An Indiana University-Bloomington freshman died Saturday after she fell down a basement staircase early Friday morning during a party.
Rachael Fiege, 19, of Zionsville, Ind., was pronounced dead Saturday after she was taken off of life support at a Indiana University Health Bloomington Hospital just after 8 a.m.
According to The Indianapolis Star,
Fiege was newly arrived on campus for new-student orientation and was set to start classes Monday, said IU spokesman Mark Land. She was living in a campus residence hall and was visiting friends in a house just off campus at 817 N. Park Ave. where she fell down a flight of basement stairs between 1 a.m. and 2 a.m. Friday, he said.
Other people at the house apparently didn’t realize she was injured, and she fell asleep at the house, Land said.
Fiege was unconscious and not breathing when emergency workers arrived, university police said, and was pronounced brain dead later that day at the hospital. Her parents decided to take her off life support Saturday morning, according to police.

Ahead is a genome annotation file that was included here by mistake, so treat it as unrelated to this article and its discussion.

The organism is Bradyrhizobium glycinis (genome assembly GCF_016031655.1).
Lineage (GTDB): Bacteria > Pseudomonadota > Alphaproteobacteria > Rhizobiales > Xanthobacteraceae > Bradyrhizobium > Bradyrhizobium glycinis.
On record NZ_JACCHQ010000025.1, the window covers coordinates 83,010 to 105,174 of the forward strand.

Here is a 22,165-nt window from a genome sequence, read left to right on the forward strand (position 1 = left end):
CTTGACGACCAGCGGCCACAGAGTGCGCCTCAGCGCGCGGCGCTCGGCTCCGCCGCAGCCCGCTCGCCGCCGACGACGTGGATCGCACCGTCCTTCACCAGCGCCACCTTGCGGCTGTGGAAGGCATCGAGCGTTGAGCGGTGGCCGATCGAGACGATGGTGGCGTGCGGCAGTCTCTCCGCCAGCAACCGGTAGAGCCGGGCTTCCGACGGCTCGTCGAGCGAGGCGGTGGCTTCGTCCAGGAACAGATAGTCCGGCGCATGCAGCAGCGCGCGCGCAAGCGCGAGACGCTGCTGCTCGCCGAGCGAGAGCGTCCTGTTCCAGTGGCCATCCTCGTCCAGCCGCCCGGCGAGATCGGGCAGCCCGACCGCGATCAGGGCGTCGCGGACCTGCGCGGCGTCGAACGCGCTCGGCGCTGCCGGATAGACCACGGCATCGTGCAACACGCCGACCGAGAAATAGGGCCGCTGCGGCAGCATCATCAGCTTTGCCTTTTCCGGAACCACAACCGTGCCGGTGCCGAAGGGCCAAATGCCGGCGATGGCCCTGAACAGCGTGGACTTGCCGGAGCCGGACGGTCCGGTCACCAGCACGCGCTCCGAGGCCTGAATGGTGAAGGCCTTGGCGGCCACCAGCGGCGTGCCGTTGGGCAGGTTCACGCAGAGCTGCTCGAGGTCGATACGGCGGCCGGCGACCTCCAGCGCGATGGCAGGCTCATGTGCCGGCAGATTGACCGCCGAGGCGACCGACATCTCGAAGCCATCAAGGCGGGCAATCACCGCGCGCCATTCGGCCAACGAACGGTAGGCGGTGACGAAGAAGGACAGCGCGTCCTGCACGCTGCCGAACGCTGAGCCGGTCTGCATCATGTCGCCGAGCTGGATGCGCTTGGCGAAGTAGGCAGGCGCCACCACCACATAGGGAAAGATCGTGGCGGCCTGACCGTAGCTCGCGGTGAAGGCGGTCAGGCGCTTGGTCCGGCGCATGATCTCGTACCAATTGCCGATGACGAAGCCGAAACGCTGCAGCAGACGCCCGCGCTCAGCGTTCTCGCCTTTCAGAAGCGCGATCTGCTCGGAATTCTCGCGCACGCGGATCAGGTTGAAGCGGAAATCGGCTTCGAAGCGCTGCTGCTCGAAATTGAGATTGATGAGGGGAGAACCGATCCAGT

Police are currently awaiting toxicology reports to determine whether or not Fiege was drinking at the party before she fell. Monroe County coroner Nicole Meyer also told The Star it is not know yet whether or not Fiege died from any injuries sustained when she fell.
IU interim police chief Laury Flint told The Star it appeared Fiege’s friends “were aware of lifeline laws that would have allowed them to call emergency services without fear of arrest for holding a party with underage drinkers. She said it appears no one called for help because they did not realize the extent of Fiege’s injuries.”
“In these kind of cases, we encourage people to always call for help,” Land said. “Our interest isn’t in necessarily busting a party; it’s in getting help to a person who’s hurt.”
Rachael’s mother, Angi Fiege , had just gotten off work as a physician at an hospital in Indianapolis when she learned about her daughter’s injury. A former nurse, she had been serving a patient on life support earlier that morning, according to IU’s Indiana Daily Student.
“It was a nightmare to live on the other side of that,” Angi Fiege said. “You can never feel the pain of being the parent of a child dying.”